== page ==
Finally, the defendants complain about the trial court's failure to award attorneys fees. The judgment is silent as to this matter. The record indicates that the appellant filed an answer to the City's petition on the day of trial and that the answer contains a prayer for reasonable attorneys' fees. Generally speaking, the trial court has the discretion to award attorneys fees in expropriation cases. La.R.S. 19:109, 19:8; City of Lafayette v. Delhomme 401 So.2d 1044 (La.App. 3rd Cir. 1981); Shell Pipeline v. Sarvar, 442 So.2d 884 (La.App. 3rd Cir. 1983); Pointe Coupee Electric v. Mounger, 447 So.2d 1104 (La.App. 1st Cir. 1984). However, in cases where the amount finally awarded for the value of the property for the taking is substantially higher than the amount offered by the authority initiating the taking, attorneys' fees should be paid. The only apparent offer made by the City for the property was for $146,000 plus $3500 for appraisal expenses. That offer was allegedly contained in a letter dated March 23, 1989. The trial court ultimately ordered the City to pay $198,500.00 plus $2,750. The difference in the amount offered as the amount due for the value of the property and the amount awarded by the trial court for the value of the property is $52,500. Defendant argues that pursuant to Louisiana Resources Co. v. Noel, 499 So.2d 1016 (La.App. 3rd Cir. 1986), writ denied 501 So.2d 200 and Valley Elec. Membership Corp, Inc. v. Wallace, 465 So.2d 986 (La.App. 3rd Cir. 1985), this court should award attorney's fees of one-third the difference in the amount offered by the City as the value of the property and the ultimate award for the value of the property. However, the general rule is that the court may award reasonable attorneys fees. The current record does not contain sufficient information for us to decide the amount of attorneys' fees that should be paid in this case. The matter of reasonable attorneys fees is to be decided by utilizing the following criteria: 1. the ultimate result obtained; 2. the responsibility incurred; 3. importance of the litigation; 4. amount of money involved; 5. extent and character of the work performed; 6. legal knowledge, attainment and skill of the attorneys; 7. number of appearances made; 8. intricacies of the facts involved; 9. diligence and skill of counsel; and 10 the court's own knowledge. See State, Through the Department of Transportation and Development v. Williamson, 557 So.2d 731 (La.App. 2 Cir. 1990); State, through the Department of Transportation and Development v. Hecker, 493 So.2d 125 (La.App. 5th Cir. 1986), writ denied 494 So.2d 325 (La. 1966). Since the record contains no evidence related to these factors, we must remand the case to the trial court to determine attorneys fees. See Williamson, supra, and State, Through the Department of Transportation and Development v. Frabbiele, 372 So.2d 234 (La.App. 4th Cir. 1979).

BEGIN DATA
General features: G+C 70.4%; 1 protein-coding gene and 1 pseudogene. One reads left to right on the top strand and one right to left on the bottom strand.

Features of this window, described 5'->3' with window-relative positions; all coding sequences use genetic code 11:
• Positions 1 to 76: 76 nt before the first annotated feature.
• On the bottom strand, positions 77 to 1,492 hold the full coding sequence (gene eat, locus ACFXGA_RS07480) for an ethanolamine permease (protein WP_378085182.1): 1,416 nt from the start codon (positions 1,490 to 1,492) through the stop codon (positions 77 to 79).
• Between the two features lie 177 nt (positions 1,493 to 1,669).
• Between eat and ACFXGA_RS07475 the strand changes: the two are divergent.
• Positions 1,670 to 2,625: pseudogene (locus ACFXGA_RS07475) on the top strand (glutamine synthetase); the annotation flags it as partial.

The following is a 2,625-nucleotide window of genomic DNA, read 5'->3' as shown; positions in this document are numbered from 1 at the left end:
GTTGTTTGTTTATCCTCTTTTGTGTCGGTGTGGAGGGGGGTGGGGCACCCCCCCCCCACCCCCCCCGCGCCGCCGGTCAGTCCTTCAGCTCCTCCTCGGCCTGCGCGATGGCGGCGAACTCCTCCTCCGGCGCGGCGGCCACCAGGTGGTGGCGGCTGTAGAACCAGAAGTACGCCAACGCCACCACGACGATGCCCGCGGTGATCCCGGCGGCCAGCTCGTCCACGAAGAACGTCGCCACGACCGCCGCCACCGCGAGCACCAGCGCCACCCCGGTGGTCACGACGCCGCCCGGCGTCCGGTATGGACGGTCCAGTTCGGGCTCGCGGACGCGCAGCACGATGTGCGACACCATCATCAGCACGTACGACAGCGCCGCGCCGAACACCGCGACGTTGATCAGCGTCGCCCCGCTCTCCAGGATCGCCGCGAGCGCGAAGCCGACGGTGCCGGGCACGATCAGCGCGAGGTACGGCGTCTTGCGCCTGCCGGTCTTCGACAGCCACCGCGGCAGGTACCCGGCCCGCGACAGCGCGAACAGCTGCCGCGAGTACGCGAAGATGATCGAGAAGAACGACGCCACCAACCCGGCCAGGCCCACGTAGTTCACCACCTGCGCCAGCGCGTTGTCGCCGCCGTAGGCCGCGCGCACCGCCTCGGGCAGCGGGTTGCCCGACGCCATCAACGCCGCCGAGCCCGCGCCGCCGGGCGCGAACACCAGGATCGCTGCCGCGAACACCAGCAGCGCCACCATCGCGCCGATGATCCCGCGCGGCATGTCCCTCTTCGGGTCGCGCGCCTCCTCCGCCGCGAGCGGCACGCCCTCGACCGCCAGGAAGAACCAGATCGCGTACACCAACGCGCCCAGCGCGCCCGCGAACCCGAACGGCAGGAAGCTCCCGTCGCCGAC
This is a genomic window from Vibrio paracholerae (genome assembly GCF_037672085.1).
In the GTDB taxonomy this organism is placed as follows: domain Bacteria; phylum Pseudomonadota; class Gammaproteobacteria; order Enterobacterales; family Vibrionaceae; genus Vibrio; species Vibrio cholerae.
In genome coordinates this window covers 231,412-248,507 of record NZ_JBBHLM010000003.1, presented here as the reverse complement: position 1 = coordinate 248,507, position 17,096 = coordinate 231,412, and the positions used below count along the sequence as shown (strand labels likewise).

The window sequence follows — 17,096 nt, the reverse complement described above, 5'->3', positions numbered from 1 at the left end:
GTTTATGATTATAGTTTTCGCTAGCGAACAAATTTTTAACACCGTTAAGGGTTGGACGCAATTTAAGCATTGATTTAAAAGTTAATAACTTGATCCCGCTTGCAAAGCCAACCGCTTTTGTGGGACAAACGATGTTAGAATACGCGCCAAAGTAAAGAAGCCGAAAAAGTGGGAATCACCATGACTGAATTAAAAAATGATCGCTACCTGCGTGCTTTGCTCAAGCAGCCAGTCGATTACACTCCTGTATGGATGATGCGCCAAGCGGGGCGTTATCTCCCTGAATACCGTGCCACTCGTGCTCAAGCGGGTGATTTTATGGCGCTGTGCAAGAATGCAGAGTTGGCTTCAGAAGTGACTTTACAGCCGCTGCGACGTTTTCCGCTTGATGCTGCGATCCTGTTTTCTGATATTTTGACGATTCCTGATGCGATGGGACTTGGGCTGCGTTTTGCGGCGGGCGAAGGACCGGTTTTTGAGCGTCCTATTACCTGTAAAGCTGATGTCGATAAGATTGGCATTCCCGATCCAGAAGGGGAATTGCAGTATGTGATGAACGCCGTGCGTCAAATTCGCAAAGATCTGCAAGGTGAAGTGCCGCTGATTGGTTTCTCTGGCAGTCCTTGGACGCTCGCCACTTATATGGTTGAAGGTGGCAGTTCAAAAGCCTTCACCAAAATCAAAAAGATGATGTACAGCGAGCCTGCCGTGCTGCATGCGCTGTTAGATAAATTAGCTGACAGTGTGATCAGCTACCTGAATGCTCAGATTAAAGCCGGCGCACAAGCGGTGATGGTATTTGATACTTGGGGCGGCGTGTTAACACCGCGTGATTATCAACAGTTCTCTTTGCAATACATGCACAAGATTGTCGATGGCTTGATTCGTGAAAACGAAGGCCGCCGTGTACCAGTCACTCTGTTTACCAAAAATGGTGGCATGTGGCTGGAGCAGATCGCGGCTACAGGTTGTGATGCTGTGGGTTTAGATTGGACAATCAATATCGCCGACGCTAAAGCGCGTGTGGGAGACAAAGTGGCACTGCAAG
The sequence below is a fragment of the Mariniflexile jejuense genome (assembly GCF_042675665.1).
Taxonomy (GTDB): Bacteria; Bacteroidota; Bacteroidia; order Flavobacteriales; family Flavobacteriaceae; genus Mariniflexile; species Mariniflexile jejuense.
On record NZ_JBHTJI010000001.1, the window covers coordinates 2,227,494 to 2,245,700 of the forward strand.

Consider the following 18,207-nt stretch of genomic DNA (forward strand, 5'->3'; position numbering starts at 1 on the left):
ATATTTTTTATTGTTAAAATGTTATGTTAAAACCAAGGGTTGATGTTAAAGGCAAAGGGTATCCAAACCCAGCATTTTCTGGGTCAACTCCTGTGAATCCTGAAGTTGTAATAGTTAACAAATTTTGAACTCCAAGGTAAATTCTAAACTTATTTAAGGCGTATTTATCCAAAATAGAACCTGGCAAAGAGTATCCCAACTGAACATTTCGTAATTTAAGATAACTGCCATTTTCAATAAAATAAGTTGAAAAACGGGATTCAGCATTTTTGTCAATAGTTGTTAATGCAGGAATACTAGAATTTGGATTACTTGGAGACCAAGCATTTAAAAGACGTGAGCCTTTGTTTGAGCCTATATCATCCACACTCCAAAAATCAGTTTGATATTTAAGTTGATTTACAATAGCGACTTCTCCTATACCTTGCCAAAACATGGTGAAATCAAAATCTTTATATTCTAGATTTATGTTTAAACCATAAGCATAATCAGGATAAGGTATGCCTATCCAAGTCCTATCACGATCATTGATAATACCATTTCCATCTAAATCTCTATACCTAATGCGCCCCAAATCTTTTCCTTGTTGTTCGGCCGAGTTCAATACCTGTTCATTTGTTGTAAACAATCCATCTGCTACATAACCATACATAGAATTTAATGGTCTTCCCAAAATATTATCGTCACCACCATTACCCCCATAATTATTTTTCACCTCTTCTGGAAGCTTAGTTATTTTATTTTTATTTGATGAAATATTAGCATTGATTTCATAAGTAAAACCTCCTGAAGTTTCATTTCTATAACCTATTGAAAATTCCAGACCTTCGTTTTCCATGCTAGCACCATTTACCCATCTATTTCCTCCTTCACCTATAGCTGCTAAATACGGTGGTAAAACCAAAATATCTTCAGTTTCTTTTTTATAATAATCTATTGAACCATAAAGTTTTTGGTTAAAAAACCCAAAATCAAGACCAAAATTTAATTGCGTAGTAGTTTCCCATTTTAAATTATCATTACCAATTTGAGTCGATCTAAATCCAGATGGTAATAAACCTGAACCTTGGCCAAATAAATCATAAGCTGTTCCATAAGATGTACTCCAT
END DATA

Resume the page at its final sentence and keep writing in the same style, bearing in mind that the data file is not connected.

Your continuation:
For these reasons, the judgment of the trial court allowing the City of New Orleans to expropriate the defendant's property for the total sum of $198,000 plus $2,7500 is affirmed. The case is remanded to the trial court for a determination of attorneys fees.
AFFIRMED IN PART AND REVERSED AND REMANDED IN PART.